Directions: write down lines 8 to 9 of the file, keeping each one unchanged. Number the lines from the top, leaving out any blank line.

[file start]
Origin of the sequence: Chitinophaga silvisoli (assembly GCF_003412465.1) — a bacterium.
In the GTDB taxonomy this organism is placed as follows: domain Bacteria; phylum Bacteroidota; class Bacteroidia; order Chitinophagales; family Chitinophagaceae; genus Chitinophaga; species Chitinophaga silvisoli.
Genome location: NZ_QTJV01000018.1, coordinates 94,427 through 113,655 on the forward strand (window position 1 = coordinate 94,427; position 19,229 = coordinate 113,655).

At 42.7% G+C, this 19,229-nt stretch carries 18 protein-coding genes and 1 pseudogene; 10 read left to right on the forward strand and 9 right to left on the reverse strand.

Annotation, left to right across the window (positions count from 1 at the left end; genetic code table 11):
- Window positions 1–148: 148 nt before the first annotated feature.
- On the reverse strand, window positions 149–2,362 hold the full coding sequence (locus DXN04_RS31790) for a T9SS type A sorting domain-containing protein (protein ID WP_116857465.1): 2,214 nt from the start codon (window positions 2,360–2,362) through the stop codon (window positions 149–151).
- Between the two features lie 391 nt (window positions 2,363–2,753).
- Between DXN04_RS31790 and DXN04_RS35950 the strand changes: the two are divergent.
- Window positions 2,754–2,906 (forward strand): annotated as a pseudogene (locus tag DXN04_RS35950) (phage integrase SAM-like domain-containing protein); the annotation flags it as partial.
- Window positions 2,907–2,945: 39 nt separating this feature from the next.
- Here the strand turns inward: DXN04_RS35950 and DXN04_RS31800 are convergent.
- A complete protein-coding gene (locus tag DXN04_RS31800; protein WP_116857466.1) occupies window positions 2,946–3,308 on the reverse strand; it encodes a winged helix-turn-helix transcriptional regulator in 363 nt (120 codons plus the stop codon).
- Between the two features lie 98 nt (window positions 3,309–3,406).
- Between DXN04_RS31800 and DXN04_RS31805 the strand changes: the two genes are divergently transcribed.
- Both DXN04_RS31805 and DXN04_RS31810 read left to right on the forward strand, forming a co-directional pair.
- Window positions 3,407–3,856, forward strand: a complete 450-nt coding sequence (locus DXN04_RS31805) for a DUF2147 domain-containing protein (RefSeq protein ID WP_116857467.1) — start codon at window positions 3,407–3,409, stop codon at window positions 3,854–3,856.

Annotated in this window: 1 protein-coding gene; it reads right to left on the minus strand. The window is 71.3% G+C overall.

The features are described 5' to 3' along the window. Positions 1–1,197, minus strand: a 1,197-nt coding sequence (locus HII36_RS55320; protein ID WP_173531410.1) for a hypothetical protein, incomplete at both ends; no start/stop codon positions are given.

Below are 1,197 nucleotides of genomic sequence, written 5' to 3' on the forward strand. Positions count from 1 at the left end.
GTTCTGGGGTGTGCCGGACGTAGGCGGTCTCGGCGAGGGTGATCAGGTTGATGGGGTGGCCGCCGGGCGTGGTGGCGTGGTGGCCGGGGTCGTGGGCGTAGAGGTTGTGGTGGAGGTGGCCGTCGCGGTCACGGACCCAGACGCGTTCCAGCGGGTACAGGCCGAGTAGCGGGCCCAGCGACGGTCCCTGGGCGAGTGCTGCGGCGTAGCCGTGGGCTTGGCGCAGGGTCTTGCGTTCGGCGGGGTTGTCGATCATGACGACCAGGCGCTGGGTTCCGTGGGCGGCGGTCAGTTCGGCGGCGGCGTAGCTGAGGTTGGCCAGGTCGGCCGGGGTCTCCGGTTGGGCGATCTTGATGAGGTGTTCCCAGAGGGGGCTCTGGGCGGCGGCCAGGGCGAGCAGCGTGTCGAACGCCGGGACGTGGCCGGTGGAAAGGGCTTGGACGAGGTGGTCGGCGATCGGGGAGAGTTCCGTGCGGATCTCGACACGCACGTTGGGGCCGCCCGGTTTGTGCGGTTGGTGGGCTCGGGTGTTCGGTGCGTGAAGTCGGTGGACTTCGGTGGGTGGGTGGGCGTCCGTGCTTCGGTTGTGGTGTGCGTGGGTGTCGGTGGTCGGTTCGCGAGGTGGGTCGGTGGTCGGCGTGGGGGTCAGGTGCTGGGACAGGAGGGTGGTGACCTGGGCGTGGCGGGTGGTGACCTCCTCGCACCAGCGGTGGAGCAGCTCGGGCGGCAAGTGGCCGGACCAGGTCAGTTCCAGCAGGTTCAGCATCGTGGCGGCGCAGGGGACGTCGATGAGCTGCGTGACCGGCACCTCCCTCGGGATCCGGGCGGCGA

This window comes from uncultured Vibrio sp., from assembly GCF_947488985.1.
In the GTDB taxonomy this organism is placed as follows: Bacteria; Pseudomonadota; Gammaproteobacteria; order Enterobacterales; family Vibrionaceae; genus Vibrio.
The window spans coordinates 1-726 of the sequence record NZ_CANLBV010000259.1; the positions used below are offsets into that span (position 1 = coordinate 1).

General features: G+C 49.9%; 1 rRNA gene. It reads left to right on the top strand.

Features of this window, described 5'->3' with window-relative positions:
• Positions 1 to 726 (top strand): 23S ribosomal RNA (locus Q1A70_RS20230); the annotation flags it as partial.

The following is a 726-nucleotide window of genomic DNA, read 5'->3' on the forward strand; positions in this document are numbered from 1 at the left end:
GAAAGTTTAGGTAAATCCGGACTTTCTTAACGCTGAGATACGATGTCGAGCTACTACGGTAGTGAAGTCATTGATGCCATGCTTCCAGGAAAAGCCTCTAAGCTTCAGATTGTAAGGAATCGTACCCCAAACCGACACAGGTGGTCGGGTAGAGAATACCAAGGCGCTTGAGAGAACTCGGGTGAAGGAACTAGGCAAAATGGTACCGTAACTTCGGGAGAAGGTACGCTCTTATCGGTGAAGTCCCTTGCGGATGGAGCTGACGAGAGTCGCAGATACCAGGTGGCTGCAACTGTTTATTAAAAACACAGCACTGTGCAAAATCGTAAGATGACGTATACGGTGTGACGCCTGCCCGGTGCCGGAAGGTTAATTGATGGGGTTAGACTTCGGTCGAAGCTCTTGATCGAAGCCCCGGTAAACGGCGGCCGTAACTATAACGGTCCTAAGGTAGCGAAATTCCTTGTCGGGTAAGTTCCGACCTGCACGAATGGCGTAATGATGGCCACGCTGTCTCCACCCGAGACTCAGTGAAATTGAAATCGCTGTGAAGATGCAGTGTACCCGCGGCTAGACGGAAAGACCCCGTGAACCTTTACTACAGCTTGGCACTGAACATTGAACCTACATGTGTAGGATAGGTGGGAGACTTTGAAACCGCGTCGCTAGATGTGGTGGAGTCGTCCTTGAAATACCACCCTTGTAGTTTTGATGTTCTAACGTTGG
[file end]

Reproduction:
- Between the two features lie 391 nt (window positions 2,363–2,753).
- Between DXN04_RS31790 and DXN04_RS35950 the strand changes: the two are divergent.